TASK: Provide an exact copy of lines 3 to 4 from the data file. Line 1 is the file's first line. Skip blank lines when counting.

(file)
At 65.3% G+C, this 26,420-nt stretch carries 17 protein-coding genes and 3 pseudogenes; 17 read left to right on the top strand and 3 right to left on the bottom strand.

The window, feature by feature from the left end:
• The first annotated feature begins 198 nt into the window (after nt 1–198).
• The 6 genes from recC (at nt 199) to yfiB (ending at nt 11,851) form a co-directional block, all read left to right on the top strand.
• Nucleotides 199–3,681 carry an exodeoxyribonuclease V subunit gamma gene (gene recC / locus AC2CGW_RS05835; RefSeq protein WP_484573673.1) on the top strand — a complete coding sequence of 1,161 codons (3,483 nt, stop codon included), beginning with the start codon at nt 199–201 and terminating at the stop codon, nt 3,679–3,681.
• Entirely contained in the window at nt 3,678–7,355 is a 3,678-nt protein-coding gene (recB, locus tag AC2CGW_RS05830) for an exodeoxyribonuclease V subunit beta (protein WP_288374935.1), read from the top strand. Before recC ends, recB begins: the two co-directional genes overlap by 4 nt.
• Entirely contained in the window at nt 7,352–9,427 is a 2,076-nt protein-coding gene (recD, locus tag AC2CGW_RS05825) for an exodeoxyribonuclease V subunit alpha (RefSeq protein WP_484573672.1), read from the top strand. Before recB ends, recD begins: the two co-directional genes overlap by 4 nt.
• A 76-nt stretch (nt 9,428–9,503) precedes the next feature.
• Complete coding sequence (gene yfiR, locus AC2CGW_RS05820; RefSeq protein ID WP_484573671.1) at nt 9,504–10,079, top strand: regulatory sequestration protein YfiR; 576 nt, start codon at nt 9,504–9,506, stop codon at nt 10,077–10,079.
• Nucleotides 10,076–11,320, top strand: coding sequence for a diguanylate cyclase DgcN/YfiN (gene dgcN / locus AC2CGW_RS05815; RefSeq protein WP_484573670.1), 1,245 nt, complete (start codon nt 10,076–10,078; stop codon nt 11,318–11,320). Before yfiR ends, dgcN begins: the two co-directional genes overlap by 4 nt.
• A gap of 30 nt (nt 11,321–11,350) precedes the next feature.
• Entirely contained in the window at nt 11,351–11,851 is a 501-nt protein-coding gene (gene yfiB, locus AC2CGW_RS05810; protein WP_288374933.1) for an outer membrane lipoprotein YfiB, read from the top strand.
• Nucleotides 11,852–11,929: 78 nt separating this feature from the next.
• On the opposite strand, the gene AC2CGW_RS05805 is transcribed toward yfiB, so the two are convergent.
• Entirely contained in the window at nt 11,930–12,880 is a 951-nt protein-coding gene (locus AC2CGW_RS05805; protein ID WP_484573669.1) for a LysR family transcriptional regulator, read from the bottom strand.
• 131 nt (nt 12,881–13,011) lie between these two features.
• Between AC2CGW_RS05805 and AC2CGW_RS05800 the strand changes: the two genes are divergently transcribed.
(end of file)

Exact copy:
• The first annotated feature begins 198 nt into the window (after nt 1–198).
• The 6 genes from recC (at nt 199) to yfiB (ending at nt 11,851) form a co-directional block, all read left to right on the top strand.